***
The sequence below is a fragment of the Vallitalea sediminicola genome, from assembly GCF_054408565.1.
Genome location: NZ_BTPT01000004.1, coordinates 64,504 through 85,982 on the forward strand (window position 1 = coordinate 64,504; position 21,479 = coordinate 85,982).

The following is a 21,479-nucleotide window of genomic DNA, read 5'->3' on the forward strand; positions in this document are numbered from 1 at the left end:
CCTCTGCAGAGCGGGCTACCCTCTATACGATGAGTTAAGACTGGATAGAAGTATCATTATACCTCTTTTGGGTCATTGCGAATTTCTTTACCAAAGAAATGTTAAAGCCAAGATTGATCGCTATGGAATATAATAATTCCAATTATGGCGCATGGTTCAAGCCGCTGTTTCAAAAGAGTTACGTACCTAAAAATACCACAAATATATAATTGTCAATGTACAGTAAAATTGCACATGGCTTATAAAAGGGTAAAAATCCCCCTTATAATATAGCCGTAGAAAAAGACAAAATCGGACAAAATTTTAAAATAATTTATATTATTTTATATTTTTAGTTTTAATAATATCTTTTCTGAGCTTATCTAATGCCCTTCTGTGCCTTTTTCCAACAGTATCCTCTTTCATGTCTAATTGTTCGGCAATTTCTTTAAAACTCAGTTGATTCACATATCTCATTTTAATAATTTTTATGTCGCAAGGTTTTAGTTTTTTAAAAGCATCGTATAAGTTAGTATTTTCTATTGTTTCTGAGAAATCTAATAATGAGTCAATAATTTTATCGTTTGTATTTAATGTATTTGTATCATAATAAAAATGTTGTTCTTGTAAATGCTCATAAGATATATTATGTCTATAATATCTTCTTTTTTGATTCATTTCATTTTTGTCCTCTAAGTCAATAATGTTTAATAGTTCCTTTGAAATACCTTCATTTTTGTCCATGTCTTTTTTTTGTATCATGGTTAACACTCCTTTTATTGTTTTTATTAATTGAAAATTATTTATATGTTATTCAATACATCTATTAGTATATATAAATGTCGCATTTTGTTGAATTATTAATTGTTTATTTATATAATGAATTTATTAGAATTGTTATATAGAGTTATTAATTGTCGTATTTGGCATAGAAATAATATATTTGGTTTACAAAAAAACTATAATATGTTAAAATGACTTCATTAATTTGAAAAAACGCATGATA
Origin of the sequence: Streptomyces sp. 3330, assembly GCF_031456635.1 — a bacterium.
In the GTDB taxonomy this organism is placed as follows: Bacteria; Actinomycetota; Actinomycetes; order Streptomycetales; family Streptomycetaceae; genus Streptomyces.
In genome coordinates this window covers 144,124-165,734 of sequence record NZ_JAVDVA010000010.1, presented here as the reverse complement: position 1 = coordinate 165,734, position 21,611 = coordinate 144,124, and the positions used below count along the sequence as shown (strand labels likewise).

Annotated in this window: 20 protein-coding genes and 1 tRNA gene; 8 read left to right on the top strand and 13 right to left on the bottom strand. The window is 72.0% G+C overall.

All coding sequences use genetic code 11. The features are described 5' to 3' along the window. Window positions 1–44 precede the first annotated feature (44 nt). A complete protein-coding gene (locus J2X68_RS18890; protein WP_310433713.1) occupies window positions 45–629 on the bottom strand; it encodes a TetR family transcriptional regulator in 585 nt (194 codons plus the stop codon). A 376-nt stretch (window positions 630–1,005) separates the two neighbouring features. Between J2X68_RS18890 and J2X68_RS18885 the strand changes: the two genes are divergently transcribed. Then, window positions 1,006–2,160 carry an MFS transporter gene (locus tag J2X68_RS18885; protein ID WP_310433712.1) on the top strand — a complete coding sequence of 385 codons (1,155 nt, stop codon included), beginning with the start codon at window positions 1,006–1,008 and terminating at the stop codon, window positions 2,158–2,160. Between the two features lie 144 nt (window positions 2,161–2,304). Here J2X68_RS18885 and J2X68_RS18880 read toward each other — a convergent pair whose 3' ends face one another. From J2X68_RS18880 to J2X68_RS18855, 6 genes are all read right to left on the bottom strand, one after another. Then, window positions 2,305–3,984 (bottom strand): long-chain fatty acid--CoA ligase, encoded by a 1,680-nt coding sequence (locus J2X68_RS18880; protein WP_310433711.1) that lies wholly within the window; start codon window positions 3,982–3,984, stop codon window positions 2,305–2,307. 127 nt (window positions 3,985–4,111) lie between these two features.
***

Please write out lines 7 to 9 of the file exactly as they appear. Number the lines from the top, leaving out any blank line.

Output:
In genome coordinates this window covers 144,124-165,734 of sequence record NZ_JAVDVA010000010.1, presented here as the reverse complement: position 1 = coordinate 165,734, position 21,611 = coordinate 144,124, and the positions used below count along the sequence as shown (strand labels likewise).

Annotated in this window: 20 protein-coding genes and 1 tRNA gene; 8 read left to right on the top strand and 13 right to left on the bottom strand. The window is 72.0% G+C overall.

All coding sequences use genetic code 11. The features are described 5' to 3' along the window. Window positions 1–44 precede the first annotated feature (44 nt). A complete protein-coding gene (locus J2X68_RS18890; protein WP_310433713.1) occupies window positions 45–629 on the bottom strand; it encodes a TetR family transcriptional regulator in 585 nt (194 codons plus the stop codon). A 376-nt stretch (window positions 630–1,005) separates the two neighbouring features. Between J2X68_RS18890 and J2X68_RS18885 the strand changes: the two genes are divergently transcribed. Then, window positions 1,006–2,160 carry an MFS transporter gene (locus tag J2X68_RS18885; protein ID WP_310433712.1) on the top strand — a complete coding sequence of 385 codons (1,155 nt, stop codon included), beginning with the start codon at window positions 1,006–1,008 and terminating at the stop codon, window positions 2,158–2,160. Between the two features lie 144 nt (window positions 2,161–2,304). Here J2X68_RS18885 and J2X68_RS18880 read toward each other — a convergent pair whose 3' ends face one another. From J2X68_RS18880 to J2X68_RS18855, 6 genes are all read right to left on the bottom strand, one after another. Then, window positions 2,305–3,984 (bottom strand): long-chain fatty acid--CoA ligase, encoded by a 1,680-nt coding sequence (locus J2X68_RS18880; protein WP_310433711.1) that lies wholly within the window; start codon window positions 3,982–3,984, stop codon window positions 2,305–2,307. 127 nt (window positions 3,985–4,111) lie between these two features.